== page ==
I've written about the medias obsession with young farmers before, and now I see that backyard poultry is writing a piece that is titled
Young Farmers Going Extinct and it got picked up by a hardware blog (and your humble writer here)
Extinct is a pretty alarmist title. In that story the author talks about a study that says that the average age of farmers in wyoming was increasing, and that the percentage of all farmers that were younger was decreasing.
First, lets talk about what a "farmer" is. I'm going to presume that someone who they count as a "farmer" is actually a landowner; because if they count people like immigrant workers, the average age is pretty low -- I'd say way under 35 -- and the total number of farmworkers is probably either steady or decreasing (as automation makes it possible to farm with less labor, but very slowly).
Some types of farm work are a young mans game, and part of the automation push that american farms have is that it's hard to get a young person to buck bales of hay for minimum wage, or do any of the other jobs that are a lot harder than playing with an xbox.
So the average age of landowners is increasing. I've got to question why this is an issue. Someone will work that land if there's a profit to be made.
I've written many times about farms that didn't work out for one reason or the other. But I'll bet that if you go to the land that thundering hooves farmed, or tlc ranch (honestmeat.com) farmed, you'll find people today that are tilling and farming that same ground.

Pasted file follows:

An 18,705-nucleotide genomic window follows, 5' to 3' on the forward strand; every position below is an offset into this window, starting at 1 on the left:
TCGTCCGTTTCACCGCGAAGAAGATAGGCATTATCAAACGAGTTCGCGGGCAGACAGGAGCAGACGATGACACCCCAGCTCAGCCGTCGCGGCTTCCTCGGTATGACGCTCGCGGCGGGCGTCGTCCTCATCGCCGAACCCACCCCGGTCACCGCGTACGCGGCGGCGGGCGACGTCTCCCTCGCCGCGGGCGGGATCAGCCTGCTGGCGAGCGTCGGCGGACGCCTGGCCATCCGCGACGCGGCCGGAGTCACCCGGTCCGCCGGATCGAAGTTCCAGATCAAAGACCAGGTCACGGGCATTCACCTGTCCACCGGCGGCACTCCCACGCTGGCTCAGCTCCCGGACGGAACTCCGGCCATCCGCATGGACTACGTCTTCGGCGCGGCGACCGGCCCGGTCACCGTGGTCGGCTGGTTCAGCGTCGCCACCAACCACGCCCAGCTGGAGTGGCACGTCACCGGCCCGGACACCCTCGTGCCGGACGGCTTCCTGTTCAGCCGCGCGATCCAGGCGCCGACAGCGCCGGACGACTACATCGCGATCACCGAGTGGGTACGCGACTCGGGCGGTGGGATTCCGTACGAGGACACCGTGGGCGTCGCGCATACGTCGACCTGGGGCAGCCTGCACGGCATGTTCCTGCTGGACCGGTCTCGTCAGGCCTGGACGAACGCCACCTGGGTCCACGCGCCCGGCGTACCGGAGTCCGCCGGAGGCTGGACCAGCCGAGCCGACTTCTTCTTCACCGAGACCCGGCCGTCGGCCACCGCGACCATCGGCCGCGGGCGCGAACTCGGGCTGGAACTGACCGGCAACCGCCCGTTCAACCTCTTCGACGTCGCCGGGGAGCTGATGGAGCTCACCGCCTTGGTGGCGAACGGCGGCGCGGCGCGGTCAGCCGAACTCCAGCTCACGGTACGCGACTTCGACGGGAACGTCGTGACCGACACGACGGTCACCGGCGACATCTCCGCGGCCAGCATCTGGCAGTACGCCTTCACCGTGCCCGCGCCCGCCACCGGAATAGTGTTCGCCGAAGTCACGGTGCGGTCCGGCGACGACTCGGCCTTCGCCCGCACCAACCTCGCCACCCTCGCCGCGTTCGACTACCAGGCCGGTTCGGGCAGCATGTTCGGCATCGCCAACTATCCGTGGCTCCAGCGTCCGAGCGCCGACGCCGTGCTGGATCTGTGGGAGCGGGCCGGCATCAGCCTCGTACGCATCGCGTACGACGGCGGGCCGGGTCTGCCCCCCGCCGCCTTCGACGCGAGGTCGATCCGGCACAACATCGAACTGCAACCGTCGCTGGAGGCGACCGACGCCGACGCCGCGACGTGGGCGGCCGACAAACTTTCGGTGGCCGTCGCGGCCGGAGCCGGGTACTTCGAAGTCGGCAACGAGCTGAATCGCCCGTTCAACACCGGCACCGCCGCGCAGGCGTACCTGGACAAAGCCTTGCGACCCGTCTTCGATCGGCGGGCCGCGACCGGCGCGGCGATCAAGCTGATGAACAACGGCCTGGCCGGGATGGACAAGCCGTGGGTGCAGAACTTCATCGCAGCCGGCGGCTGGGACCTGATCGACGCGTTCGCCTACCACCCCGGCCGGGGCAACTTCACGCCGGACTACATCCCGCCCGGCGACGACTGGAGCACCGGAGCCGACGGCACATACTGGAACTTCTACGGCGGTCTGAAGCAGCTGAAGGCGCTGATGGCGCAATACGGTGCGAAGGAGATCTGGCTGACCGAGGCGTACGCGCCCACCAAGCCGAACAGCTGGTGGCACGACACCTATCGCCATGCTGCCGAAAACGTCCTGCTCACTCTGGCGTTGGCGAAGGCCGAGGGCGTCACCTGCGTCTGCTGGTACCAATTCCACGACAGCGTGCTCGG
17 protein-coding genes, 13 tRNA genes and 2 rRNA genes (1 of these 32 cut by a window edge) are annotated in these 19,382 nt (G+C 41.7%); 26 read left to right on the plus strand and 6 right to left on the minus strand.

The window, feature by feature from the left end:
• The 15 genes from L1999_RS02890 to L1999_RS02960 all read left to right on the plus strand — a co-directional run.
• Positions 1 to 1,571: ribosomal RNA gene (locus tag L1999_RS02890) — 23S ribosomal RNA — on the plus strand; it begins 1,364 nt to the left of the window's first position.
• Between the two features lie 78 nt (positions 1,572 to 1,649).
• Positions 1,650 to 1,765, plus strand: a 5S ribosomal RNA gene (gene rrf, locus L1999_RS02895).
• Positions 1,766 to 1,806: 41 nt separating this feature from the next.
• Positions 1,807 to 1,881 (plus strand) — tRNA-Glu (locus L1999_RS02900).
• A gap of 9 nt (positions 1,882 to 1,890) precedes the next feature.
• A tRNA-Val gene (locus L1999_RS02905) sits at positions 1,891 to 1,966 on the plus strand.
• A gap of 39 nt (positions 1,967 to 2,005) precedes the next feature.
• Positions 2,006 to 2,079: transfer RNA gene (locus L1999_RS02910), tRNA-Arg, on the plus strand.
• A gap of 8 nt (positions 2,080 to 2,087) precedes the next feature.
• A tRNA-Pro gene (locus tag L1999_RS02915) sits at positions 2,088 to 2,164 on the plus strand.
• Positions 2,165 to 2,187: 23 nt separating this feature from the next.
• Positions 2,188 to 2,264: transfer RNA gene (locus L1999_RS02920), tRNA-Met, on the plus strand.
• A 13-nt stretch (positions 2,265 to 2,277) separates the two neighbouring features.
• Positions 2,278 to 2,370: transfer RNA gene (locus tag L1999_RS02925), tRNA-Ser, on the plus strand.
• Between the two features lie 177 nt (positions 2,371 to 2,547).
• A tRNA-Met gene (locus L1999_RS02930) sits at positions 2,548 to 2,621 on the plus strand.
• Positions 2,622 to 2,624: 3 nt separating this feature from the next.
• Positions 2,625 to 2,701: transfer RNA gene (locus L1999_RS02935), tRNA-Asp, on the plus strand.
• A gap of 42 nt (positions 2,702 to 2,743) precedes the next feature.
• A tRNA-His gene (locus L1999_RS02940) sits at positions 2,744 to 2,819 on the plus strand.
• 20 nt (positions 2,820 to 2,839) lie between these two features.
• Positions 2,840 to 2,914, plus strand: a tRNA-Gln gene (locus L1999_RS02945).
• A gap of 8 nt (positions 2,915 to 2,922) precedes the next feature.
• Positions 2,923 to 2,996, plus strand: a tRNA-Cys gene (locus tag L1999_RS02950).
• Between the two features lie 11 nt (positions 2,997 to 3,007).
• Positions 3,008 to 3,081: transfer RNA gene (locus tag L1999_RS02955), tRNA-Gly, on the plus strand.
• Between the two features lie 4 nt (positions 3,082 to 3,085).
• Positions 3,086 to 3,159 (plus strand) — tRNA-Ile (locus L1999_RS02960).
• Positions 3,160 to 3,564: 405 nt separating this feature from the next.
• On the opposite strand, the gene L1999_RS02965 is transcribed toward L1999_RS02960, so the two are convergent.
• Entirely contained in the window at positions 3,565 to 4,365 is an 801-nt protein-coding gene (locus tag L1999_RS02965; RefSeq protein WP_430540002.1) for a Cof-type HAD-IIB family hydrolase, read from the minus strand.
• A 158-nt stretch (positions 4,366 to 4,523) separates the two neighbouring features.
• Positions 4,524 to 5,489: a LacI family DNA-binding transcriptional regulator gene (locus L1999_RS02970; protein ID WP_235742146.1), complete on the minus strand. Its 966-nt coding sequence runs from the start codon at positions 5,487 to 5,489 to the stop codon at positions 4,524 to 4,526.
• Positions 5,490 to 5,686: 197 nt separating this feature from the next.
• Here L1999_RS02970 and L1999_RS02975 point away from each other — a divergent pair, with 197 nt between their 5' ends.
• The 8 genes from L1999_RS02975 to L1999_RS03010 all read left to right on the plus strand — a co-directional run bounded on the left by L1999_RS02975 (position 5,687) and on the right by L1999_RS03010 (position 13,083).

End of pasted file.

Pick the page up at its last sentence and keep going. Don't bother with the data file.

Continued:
Good farmland stays in production basically forever -- at least I'd hope so. In my area they keep flooding and ruining good farmland because there's no cost too high to pay for salmon recovery (see footnote 1), but that's rare in agricultural areas.
Take home lesson?
There will be no shortage of food, or famers, in the near or far future. If the labor situation does get worse, we'll either automate our way out of it, or we'll raise wages to the point where it becomes competitive with other employment choices that people have.
We don't have articles wondering why the average age of CEOs is increasing, or the average bank president is 60 years old. We probably should move right on to more important topics. Like what we're going to eat tonight, or what the cat is doing in the kitchen.
6 hours ago